Posted by: rlebeaux
I just stumbled upon a really cool website I thought I’d share called Walk Score. Using Google Maps, the site ranks how well one could live car-free in certain neighborhoods.
“With gas at $4 a gallon, there’s never been a better time to live in a walkable neighborhood,” the site reads. I couldn’t agree more – not to mention the obvious health benefits of walking rather than hopping in the car.
Simply type in your address to see your proximity to grocery stores, restaurants, pharmacies, libraries, schools and other amenities. The map displays their position relative to your address, and lists the names of highlights along the side.
My neighborhood of Boston scored a “somewhat walkable” rating of 65. Personally, I think that’s a bit low: While I do own a car, I walk quite a bit to my neighborhood’s “downtown” area, about a mile away, where there are dozens of shops and restaurants, and my home is practically across the street from a subway station.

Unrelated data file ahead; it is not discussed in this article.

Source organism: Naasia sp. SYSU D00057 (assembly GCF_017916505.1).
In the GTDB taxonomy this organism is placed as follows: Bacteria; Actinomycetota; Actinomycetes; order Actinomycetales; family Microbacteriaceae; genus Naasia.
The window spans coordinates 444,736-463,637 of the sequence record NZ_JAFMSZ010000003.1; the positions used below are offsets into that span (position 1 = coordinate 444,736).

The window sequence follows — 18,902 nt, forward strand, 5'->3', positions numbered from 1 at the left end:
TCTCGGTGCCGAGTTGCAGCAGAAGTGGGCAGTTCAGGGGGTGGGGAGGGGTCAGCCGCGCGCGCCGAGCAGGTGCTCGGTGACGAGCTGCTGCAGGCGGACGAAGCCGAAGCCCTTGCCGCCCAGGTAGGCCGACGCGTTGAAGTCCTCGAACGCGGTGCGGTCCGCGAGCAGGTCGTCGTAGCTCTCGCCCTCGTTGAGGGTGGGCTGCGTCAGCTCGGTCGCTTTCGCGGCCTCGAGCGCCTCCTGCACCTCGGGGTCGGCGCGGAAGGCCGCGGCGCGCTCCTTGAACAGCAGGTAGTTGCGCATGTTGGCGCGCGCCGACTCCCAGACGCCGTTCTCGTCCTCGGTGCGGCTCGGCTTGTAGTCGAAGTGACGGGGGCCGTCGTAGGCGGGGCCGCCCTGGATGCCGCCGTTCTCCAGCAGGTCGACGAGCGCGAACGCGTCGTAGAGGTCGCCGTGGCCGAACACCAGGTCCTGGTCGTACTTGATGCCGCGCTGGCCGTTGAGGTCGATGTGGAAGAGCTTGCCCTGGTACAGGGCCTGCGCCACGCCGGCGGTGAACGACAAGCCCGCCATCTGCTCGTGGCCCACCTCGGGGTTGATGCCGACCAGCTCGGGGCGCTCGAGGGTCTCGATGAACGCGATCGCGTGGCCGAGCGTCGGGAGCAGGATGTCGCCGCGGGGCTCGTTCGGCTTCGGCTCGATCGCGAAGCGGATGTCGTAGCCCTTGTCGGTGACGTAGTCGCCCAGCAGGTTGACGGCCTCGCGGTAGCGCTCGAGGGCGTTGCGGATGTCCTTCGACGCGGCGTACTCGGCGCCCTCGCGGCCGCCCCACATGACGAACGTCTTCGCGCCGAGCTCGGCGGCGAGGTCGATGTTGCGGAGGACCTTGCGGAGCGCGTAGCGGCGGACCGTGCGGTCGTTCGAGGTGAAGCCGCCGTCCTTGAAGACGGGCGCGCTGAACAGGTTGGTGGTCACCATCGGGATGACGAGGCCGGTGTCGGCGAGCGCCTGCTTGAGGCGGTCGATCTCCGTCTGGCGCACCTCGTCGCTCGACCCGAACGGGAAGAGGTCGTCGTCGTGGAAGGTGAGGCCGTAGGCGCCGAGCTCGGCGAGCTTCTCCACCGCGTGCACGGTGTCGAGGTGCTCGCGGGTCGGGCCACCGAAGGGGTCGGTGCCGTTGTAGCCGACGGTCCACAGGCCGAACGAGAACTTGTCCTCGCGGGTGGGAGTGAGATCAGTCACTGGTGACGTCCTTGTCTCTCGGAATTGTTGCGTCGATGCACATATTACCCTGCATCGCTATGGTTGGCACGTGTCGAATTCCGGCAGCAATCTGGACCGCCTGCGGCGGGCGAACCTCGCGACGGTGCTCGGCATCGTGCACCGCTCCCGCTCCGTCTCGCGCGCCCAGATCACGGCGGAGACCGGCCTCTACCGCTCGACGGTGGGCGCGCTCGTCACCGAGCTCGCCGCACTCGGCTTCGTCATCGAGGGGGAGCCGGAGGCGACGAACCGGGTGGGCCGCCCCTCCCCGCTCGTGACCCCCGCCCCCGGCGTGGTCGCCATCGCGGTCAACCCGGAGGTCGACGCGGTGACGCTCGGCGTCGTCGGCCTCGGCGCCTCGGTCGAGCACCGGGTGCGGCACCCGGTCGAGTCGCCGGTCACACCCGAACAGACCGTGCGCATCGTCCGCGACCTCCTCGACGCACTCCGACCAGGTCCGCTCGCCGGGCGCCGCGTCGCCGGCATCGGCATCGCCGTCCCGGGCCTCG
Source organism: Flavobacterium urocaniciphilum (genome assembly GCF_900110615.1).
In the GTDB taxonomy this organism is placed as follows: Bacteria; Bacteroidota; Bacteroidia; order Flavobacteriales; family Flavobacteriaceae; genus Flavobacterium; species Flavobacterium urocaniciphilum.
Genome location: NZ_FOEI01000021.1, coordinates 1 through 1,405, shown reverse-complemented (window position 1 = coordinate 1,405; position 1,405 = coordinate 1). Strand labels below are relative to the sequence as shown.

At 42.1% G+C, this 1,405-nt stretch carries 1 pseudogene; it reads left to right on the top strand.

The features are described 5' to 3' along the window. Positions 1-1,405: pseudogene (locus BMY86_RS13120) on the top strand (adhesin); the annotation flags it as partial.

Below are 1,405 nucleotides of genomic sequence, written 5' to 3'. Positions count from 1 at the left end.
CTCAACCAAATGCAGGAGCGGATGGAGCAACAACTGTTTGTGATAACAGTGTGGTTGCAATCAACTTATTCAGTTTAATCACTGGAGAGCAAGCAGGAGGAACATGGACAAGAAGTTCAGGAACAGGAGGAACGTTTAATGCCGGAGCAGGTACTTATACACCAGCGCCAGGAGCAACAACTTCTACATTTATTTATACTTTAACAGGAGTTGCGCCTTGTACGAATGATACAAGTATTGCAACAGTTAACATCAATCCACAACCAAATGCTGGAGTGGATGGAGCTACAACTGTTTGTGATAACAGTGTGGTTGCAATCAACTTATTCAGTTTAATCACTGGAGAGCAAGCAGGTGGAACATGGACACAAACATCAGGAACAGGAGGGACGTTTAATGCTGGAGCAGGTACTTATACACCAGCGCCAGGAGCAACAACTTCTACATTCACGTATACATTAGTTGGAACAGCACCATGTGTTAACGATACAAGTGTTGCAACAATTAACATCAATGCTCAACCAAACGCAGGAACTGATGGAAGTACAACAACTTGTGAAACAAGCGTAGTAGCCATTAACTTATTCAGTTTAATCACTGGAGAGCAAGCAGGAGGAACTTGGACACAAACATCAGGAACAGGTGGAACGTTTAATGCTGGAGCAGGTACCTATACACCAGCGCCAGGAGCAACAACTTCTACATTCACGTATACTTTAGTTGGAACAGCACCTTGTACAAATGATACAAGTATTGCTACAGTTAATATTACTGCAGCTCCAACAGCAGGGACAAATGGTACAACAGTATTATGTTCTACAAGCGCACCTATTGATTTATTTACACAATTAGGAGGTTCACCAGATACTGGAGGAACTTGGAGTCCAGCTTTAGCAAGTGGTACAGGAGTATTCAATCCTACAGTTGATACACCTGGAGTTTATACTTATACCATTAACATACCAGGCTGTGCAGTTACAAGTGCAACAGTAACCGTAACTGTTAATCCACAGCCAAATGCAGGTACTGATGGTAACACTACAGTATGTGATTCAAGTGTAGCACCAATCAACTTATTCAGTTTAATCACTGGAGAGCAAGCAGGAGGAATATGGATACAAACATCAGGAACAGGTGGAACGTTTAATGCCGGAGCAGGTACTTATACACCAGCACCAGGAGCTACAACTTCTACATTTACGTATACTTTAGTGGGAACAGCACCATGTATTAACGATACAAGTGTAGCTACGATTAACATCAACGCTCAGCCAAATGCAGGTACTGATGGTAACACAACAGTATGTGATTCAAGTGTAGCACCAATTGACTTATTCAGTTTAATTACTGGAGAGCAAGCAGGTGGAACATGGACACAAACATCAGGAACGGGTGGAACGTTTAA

Walk Score even works for some international addresses! The address of the flat in London, England, in which I lived in a few years back, scored a “walker’s paradise” rating of 96. Considering I didn’t have a car and the Tube was pricey even back then (don’t even get me started on how much it costs now), I took full advantage of the nearby restaurants, post offices, museums and parks.
And you’ve got to appreciate Walk Score’s honesty. On it’s “How it doesn’t work” page, the creators acknowledge that their algorithm doesn’t take into account crime, topography, weather and other factors that might influence one’s decision to walk vs. drive.
And my esteemed colleague Zach Church over at SearchCIO-Midmarket.com points out that it would be nice if you could customize the site to rank according to the individual services you desire – maybe you don’t care about the closest school, but the more restaurants, the merrier.
How walkable is your neighborhood? How about your office? Now, when I need a break from SearchCIO.com, I want to take a noontime stroll to explore parks and businesses I didn’t even know existed.